It is another object of this invention to provide an information searching device wherein a blip zone in the record web is projected by a scanning device to convert it into an electric signal in time series whereby a desired information frame may automatically be searched on the basis of said signal.

It is a further object of this invention to provide an information searching device which comprises means for feeding a record web, scanning means for repeatedly scanning a predetermined range of passage of blip in the direction of the record web movement to detect the blip and to generate a mark signal, means for forming one count signal from a plurality of mark signals generated from said scanning means while one blip passes through said scanning range, and control means for generating a signal for controlling the feed of the record web when said count signals are counted so that the counted value corresponds to a predetermined frame number.

It is still another object to provide a device which can accurately position the record web in a predetermined position.

The invention will become more apparent in the detailed description and embodiments taken in connection with the accompanying drawings, in which:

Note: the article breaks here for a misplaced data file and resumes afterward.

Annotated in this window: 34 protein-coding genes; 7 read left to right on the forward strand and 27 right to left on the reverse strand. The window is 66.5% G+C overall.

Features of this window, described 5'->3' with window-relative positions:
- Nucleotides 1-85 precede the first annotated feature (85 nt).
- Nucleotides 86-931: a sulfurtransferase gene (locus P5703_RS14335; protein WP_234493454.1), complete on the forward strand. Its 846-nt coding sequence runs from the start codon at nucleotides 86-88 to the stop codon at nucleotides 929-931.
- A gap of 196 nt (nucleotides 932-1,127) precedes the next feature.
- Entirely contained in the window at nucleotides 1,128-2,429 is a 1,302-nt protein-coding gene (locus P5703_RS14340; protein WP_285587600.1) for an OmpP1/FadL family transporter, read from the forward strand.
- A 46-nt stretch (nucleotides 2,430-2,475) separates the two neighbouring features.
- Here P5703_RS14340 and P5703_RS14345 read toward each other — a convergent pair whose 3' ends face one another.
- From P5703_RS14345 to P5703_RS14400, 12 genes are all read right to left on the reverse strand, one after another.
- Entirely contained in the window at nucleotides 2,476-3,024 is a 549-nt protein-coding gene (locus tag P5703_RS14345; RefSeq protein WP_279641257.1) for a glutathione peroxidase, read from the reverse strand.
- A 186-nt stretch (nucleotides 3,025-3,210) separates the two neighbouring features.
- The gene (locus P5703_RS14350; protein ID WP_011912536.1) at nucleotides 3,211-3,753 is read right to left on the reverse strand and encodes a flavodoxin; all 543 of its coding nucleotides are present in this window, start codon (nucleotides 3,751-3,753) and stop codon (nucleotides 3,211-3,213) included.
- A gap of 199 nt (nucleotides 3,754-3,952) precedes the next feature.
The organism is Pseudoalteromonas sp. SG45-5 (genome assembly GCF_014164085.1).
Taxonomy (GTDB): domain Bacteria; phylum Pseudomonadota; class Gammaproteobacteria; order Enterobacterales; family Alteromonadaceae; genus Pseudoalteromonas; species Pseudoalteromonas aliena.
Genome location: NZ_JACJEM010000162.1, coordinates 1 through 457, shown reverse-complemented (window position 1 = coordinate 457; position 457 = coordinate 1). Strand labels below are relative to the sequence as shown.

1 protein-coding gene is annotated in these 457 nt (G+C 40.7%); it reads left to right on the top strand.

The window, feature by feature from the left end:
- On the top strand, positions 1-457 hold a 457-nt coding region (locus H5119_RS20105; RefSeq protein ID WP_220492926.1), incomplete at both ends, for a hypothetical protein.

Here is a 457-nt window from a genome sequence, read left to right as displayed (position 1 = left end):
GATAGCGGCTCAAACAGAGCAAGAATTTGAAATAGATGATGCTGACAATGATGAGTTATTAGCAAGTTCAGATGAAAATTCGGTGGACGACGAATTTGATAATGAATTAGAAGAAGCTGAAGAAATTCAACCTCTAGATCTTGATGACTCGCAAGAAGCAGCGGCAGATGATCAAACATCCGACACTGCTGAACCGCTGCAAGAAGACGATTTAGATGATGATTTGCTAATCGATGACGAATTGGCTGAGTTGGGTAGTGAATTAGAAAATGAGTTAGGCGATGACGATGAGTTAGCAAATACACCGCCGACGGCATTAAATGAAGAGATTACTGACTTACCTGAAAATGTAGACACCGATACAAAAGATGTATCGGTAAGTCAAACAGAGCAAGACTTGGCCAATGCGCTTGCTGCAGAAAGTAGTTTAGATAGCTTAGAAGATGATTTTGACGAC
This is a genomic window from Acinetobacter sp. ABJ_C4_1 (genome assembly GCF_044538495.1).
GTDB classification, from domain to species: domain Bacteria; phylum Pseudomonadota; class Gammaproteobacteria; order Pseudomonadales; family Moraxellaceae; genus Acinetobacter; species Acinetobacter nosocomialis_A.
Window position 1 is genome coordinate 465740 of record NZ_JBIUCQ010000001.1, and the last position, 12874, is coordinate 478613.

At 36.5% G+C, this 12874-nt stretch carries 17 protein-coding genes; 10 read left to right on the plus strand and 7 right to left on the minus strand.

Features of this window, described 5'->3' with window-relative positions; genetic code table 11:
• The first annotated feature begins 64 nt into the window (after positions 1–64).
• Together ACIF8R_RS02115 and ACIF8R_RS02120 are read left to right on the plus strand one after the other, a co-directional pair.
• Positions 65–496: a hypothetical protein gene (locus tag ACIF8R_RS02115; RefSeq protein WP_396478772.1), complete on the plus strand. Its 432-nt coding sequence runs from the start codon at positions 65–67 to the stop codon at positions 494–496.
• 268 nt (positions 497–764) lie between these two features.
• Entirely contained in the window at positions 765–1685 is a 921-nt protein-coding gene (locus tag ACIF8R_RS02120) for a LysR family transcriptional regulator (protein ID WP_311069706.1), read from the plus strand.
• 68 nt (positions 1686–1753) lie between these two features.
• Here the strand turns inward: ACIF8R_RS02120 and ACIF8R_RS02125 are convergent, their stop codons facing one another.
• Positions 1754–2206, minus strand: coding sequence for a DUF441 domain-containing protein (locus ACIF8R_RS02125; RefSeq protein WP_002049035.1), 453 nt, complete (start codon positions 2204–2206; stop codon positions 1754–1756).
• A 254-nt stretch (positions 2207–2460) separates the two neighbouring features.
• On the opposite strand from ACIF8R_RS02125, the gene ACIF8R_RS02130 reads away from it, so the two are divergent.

BRIEF DESCRIPTION OF THE DRAWINGS

FIGS. 1, 1 (A) and 1 (B) are a block diagram of one preferred form of a searching device according to the present invention;

FIG. 2 is a view of assistance in explaining the scanning of a microfilm;

FIG. 3 shows signal waveforms on conductors in the searching device of FIG. 1;

FIG. 4 shows waveforms exhibiting the relationship between a group of blip signals and count signals;

FIGS. 5 (A) - (C) are views exhibiting the relationship between scanning lines and the blip;

FIGS. 6 (A) and (B) show another signal waveforms on conductors in the searching device of FIG. 1;

FIGS. 7 (A) - (C) are views exhibiting the relationship between scanning lines and the blip;

FIGS. 8 (A) - (C) are front views showing various forms of film with the blip position changed;

FIGS. 9 (A) and (B) are views of assistance in explaining the relationship between the microfilm and scanning lines;

FIGS. 10 (A) - (D) are front views of other preferred forms of microfilm;

FIGS. 11 (A) - (C) are other views of assistance in explaining the relationship between the microfilm and scanning lines; and

FIG. 12 is a circuit diagram of one preferred form of a time width - level conversion portion.